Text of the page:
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From sacrifice to security: The arming of the West Australian police 1975-1985

Campbell, Bruce Charles (2001) From sacrifice to security: The arming of the West Australian police 1975-1985. PhD thesis, Murdoch University.

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This thesis accounts for a radical shift in police practice in Western Australia between 1975 and 1985, not by calling forth structural changes in either capitalism or crime and disorder, though such essentialist discourses are examined, but by interrogating the discursive formations which produced as their truth effects civil policing in 1975 and paramilitary policing in 1985. The body of the thesis describes the play — the rise and fall, the coupling and uncoupling — of the discourses that comprise these formations.

In just 10 years the Western Australian police were transformed from a civil, unarmed force into a routinely armed ‘service’ with extensive paramilitary capacity. The transformation occurred with no parliamentary debate (it is not mentioned in Hansard), with no academic scrutiny (either at the time or since), and with only a handful of letters and editorials in the local press. This thesis addresses the question: How did this silent transformation of a core social institution happen?

Drawing on the methodological approach of Michel Foucault, I propose that, beginning in the mid-1970s, the discursive formation within which the truth of policing is enunciated underwent a profound revolution or shift. The received truth that police should be unarmed and prepared to face significant personal risks as ‘part of the job’ became increasingly incoherent in the context of an emerging discourse of professionalism that fashioned police as specialists in containing society’s dangerous elements.

The central argument is as follows. In 1975 police orthodoxy comprised an articulation of two discourses. On one side was the dominant discourse of‘police realism’, incorporating the Hobbesian notion that social order is a consequence of ubiquitous, yet largely latent coercion, that crime is a rational choice and that crowds are no more than the arithmetic aggregate of individual rationalities. This discourse was conjoined or articulated to a ‘romantic’ or axiological ethics based on personal sacrifice (courage, strength and stoicism).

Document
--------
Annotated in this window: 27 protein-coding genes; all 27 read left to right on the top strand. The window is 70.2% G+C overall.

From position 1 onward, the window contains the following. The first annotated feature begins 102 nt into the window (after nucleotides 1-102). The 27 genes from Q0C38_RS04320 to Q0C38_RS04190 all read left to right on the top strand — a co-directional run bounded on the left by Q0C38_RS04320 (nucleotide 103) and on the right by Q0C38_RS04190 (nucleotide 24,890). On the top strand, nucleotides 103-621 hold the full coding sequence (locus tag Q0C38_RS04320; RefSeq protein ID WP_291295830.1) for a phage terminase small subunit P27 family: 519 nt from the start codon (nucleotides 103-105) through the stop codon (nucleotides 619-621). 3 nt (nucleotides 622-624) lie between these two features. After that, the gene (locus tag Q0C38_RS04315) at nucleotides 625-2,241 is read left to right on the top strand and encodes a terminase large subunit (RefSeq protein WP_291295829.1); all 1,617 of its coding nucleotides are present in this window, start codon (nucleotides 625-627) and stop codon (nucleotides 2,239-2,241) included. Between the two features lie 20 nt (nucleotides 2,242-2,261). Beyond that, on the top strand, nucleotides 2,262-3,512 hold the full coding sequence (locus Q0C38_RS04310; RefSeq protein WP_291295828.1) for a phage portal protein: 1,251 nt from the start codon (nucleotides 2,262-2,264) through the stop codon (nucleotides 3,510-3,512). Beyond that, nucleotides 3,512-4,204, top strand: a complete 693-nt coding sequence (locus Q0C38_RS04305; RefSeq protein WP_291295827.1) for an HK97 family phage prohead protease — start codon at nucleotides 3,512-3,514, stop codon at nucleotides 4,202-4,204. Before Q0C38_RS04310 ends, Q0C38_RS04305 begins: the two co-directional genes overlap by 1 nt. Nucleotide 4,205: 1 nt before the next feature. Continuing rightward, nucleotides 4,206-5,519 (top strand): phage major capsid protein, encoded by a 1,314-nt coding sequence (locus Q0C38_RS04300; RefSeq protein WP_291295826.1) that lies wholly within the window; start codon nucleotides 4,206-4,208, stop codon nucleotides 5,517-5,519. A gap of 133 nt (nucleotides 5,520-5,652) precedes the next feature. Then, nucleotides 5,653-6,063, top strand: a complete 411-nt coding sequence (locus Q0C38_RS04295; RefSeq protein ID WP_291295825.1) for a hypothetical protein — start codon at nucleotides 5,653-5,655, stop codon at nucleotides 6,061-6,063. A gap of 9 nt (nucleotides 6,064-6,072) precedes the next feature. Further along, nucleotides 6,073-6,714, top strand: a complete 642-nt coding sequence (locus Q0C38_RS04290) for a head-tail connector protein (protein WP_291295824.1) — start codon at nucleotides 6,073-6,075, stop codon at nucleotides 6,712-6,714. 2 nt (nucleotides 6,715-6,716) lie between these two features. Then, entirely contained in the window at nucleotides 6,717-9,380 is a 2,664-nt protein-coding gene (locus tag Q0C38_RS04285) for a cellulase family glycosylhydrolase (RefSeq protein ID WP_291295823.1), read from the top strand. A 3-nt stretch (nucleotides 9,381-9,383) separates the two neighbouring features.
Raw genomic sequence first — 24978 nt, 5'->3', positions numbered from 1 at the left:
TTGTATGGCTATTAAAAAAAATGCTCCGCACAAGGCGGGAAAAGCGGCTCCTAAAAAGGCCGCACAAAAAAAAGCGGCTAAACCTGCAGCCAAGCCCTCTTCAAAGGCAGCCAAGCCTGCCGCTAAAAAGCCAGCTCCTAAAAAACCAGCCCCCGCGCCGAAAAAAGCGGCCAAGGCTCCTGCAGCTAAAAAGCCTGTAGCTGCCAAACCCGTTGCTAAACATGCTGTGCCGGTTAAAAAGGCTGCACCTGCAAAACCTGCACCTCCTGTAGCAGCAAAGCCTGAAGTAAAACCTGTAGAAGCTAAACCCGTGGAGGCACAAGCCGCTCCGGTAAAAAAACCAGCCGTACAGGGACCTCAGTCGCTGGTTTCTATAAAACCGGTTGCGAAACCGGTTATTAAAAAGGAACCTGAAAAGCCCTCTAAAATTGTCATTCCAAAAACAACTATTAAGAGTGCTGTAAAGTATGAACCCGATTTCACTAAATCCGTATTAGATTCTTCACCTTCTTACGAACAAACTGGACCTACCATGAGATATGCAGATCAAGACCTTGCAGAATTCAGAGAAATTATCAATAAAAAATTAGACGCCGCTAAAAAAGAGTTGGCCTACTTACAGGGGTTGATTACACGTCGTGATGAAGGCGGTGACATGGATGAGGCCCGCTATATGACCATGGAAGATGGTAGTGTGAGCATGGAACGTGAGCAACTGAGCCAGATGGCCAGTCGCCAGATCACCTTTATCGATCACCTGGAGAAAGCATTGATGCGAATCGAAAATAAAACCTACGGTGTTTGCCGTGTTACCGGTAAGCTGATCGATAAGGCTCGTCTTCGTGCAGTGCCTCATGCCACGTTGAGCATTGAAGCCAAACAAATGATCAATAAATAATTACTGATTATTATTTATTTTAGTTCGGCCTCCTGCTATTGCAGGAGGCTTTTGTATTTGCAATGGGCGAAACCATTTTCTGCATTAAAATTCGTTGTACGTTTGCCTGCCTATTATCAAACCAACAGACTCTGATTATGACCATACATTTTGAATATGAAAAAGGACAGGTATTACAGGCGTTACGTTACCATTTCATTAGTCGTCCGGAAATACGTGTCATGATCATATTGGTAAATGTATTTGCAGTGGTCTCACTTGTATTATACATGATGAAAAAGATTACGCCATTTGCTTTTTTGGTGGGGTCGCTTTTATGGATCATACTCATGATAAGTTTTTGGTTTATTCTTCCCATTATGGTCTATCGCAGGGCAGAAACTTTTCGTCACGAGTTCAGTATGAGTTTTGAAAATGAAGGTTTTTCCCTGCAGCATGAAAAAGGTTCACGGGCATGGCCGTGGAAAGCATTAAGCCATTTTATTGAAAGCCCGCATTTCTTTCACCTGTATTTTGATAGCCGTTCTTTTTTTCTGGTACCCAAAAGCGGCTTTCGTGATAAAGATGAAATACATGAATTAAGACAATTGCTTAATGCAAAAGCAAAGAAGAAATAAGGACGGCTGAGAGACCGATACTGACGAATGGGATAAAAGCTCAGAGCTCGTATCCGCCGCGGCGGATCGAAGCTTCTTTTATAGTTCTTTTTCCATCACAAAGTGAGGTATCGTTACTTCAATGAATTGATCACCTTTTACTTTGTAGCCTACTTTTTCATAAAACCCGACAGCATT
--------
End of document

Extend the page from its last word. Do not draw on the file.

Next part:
On the other side was a subjugated yet emerging discourse of‘police professionalism’, incorporating the Parsonian notion that order is a consequence of shared ultimate values, that crime is a consequence of positive criminality, and that crowds are prone to primordial irrationalities. Associated with professionalism was an incipient deontological ethics based on duty or the adherence to moral stipulates. The dominance of realism over professionalism defined the ‘Golden Age’ of civil policing.

The ascendancy of structural-functionalism, positivist criminology and a Le Bonian crowd psychology instituted new truths about the sources of social order and the role of the police that could not be accommodated by the existing discursive formation. Realism was subordinated to an emerging professionalism that affirmed the truth of armed, paramilitary policing.

Notwithstanding the new dominance of professionalism and the paramilitarism it notarised, realism remained an important element of police orthodoxy, preserving its enduring truths about human nature and the sources of social order. Thus the rise of professionalism and the paramilitarism it endorsed was accompanied by the emergence of‘community policing’, an unavailing attempt to revisit the ‘Golden Age’ of policing.

Item Type: Thesis (PhD)
Murdoch Affiliation(s): Division of Social Sciences, Humanities and Education
Notes: Note to the author: If you would like to make your thesis openly available on Murdoch University Library's Research Repository, please contact: Thank you.
Supervisor(s): Wickham, Gary
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